The Woolsey Fire swept through the Malibu hills in November 2018, decimating nearly everything in its path. There’s a curious result of the destruction, though: the fire actually cultivated a scenario in which wildflowers flourished the following spring. The heat above ground melted the protective casings surrounding flower seeds buried deep in the soil, and the following winter rains prompted those seeds to germinate. The charred hillsides are now covered in abundant new life. The images you see today were taken at dawn in Malibu Creek State Park in March.
There are times—usually every six months or so—where I’ll feel intensely claustrophobic living in Southern California. The sprawl, like a creeping dread. People stacked on top of one another, cars woven into the unending plait of traffic, space a premium whose cost only ever rises. It’s a lot to take sometimes.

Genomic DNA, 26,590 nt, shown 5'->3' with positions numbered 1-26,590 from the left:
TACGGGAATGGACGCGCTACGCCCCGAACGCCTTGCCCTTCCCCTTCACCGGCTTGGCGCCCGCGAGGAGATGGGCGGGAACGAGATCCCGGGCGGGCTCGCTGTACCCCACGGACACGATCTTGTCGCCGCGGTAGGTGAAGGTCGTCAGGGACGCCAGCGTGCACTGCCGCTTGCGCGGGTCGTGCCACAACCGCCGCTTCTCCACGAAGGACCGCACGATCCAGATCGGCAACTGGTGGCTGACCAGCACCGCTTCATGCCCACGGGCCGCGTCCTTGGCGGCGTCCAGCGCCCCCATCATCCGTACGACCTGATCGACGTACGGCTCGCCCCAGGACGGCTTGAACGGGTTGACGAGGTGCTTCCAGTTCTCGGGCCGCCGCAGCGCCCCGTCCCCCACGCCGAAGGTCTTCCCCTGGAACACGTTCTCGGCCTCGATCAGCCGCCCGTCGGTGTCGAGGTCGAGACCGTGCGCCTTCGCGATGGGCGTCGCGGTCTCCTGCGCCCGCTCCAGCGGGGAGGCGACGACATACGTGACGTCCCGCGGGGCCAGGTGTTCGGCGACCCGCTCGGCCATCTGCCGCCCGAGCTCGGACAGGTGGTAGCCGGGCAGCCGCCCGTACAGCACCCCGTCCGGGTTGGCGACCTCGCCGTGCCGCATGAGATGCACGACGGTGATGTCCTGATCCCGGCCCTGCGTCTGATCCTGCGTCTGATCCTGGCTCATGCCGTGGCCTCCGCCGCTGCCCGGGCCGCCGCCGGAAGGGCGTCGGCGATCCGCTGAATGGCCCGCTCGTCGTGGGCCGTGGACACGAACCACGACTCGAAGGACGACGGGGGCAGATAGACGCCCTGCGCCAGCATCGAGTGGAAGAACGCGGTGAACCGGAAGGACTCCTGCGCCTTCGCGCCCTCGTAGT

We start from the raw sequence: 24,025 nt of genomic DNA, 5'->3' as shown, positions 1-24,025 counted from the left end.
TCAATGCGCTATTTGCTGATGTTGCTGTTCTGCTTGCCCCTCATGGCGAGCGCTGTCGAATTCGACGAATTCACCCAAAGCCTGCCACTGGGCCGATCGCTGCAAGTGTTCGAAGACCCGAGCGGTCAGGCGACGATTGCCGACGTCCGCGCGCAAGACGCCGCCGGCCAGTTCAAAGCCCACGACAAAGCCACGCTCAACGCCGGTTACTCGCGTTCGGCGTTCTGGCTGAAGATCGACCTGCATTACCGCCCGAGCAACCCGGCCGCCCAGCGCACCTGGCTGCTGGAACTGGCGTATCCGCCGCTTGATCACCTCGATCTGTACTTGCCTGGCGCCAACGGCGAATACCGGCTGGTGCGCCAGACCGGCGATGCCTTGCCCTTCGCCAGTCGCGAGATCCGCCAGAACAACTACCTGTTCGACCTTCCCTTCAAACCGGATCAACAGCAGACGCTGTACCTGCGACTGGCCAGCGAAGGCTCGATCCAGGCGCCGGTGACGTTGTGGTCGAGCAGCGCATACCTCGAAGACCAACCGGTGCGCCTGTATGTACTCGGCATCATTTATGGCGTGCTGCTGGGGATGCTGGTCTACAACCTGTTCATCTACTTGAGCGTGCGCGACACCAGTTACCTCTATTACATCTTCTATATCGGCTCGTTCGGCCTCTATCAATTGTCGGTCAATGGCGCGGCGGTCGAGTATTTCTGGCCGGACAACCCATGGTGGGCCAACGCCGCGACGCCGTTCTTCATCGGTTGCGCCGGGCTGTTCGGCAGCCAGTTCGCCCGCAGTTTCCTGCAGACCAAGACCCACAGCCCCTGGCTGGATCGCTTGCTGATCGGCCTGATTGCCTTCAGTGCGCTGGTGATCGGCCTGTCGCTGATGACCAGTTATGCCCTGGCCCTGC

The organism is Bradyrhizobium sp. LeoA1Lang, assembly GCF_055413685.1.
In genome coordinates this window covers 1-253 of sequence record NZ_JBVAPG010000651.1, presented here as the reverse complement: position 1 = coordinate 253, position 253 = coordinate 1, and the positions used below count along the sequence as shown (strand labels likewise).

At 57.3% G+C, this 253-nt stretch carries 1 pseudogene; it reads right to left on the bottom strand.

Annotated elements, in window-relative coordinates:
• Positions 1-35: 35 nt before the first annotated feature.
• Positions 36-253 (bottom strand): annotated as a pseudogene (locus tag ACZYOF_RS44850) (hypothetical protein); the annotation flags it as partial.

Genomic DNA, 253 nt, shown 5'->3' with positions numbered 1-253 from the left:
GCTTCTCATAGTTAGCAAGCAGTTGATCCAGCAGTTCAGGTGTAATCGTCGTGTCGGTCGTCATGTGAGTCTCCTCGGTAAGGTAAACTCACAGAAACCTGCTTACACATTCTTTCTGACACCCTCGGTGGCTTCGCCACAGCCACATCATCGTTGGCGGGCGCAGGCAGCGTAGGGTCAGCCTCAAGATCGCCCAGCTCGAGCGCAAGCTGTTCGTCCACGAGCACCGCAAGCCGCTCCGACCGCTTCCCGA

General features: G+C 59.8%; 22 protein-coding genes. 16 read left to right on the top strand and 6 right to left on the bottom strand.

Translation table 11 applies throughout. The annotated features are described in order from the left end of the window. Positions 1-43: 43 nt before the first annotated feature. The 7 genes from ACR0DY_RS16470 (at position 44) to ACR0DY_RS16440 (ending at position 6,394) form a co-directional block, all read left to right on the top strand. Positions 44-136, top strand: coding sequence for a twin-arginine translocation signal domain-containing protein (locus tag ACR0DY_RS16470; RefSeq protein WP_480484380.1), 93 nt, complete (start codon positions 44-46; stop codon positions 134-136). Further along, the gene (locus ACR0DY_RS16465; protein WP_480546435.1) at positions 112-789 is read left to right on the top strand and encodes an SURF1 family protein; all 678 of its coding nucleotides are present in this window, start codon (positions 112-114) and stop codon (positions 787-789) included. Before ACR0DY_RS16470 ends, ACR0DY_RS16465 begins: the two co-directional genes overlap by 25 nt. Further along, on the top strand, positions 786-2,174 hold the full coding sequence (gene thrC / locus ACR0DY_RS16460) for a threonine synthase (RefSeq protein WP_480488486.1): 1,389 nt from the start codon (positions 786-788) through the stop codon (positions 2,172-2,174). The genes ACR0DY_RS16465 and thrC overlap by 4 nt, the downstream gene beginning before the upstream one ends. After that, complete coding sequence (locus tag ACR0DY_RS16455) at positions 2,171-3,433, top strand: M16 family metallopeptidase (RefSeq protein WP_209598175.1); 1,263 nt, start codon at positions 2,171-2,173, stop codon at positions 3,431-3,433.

The first time I discovered it was in college. Feeling stir-crazy, I set out to drive until I was the only car on roads winding through lonely countryside, just like I’d done growing up. Except it never ended, the sprawl. The houses never thinned. The grid flexed itself tighter as I crept along a busy avenue, feeling panicked.
So every few months, the feeling materializes, and with it, all the resignation and revulsion one might feel about a latent sore throat or the first stomach-dropping flip of the flu. Except that now, I have better coping skills.
Now, I know that one of the ways to fight That Old Feeling is to wake before the sun and sacrifice sleep for that breathless hush of dawn. It means I plan ahead and do some research before I set out for an adventure. A certain kind of wandering spontaneity is lost, sure, but it matters less when what’s gained is a view like this one, barely removed from the grind, yet still miles away from That Old Feeling.
“Wow,” I said to my hiking companion. Wow, to the sunrise. Wow, to the lupine-blanketed hillsides. Wow, to the bare trees, limbs still charred. Wow, to the golden creek wending its way through the valley below. Wow to all of it, wow because no other words came close.